Of the 17 proteins belonging to the M23 DSM2071 surfome, 14 proteins were successfully expressed in E. coli as either soluble His-fusions or GST-fusions (Table 7). Proteins NT01SP0908 and NT01SP0485 were not considered for expression because they have significant homology with human proteins. Five-week-old female CD 1 mice (10 mice/group) were immunized with 20 μg recombinant protein administered intraperitoneally (i.p.) at 0, 21 and 35 days with complete Freund's adjuvant (CFA) the first time and with incomplete Freund's adjuvant (IFA) the two following times. Blood samples were collected before the first and after the third immunizations. Immunized mice were challenged intranasally (i.n.) with 106 colony forming units (CFUs) of DSM 2071 strain grown in THY broth at OD600=0.4. CFU titer of the infecting dose was verified by plating on 5 THY/blood plates. Mice were monitored daily, and the final survival rate was calculated after 10 days.

As shown in Table 14, two proteins were protective in this model: the M protein (90% survival rate) and NT01SP0336 (70% survival rate). NT01SP0336, which corresponds to GAS57 in the SF370 serotype, is a putative cell envelope proteinase carrying a typical cell anchoring LPXTG (SEQ ID NO:931) motif.

Interestingly, GAS57 provided little or no protection in a mouse model in which intraperitoneal immunization was followed by intraperitoneal challenge. GAS40 was protective in both models, even though the survival rate in the intranasal challenge model was higher.

EXAMPLE 20 Capsule Hyaluronic Acid Content Determination

Cells from a 10-ml exponential-phase culture (OD600=0.4) are washed twice with water and then resuspended in 500 μl of water. Capsule is released by shaking with 1 ml of clorophorm. After clarifying the sample by centrifugation, the hyaluronic acid content of 50 μl of the aqueous phase is determined by measuring absorbance at 640 nm after adding to the sample 1 ml of a solution containing 20 mg of Stains-All product (Sigma Chemical Co.) and 60 μl of glacial acetic acid in 100 ml of 50% formamide. Absorbance values are compared with a standard curve generated using known concentrations of hyaluronic acid.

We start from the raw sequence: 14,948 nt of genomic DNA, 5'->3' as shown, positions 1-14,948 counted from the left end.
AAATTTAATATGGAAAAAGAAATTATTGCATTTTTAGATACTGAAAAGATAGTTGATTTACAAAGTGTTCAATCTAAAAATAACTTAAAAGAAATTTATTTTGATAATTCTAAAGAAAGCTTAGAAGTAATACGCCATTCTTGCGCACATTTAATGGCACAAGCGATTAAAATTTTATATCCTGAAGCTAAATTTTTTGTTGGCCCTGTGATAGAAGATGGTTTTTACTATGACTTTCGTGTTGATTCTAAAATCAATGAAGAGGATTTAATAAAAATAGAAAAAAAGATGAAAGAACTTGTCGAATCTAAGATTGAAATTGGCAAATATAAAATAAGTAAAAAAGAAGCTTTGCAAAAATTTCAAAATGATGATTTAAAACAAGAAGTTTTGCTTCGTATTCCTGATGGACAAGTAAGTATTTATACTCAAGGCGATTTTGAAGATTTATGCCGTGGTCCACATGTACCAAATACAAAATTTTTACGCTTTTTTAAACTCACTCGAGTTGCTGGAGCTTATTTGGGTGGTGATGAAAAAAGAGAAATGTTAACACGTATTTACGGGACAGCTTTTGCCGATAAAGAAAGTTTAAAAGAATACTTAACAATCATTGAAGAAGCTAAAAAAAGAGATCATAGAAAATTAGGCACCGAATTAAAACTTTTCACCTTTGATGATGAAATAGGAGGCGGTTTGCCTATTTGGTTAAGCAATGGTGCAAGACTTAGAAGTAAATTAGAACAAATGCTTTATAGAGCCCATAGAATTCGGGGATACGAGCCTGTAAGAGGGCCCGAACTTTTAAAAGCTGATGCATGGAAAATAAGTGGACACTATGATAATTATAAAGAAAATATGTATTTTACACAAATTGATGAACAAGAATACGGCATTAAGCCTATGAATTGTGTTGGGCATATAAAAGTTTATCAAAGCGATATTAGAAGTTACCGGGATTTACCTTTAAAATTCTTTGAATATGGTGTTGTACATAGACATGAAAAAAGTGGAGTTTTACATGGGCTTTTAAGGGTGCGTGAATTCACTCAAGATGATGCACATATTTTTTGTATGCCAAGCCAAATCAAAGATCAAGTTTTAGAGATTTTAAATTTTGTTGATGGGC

EXAMPLE 21 Identification of Surface Exposed Domains of GAS Antigens

In silico prediction algorithms initially identified 684 genes encoding for products likely to be secreted or associated with the bacterial surface. See Pizza et al., Science 287, 1816-20, 2000; Tettelin et al., Proc. Natl. Acad. Sci. U.S.A. 99, 12391-96, 2002. Of these, 207 were predicted to contain more than two transmembrane spanning regions. The protein sequences were searched for isolated domains of at least 50 amino acids which were predicted to lay on the surface of the cell (e.g., extracellular loops, amino-terminal, or carboxy-terminal domains). Surface exposure was assessed with the aid of the on-line web server TMPRED (see URL address: http file type, www host server, domain name.ch.embnet.org, software/TMPRED_form.directory), which is able to predict membrane-spanning regions and their orientation using an algorithm based on the statistical analysis of TMbase, a database of naturally occurring transmembrane proteins.

Each of the identified domains was cloned in parallel in two vectors containing either sequences coding for 6 histidine residues. Recombinant products were successfully expressed and purified from E. coli.

EXAMPLE 22 Immunization with Surface-Exposed GAS Antigens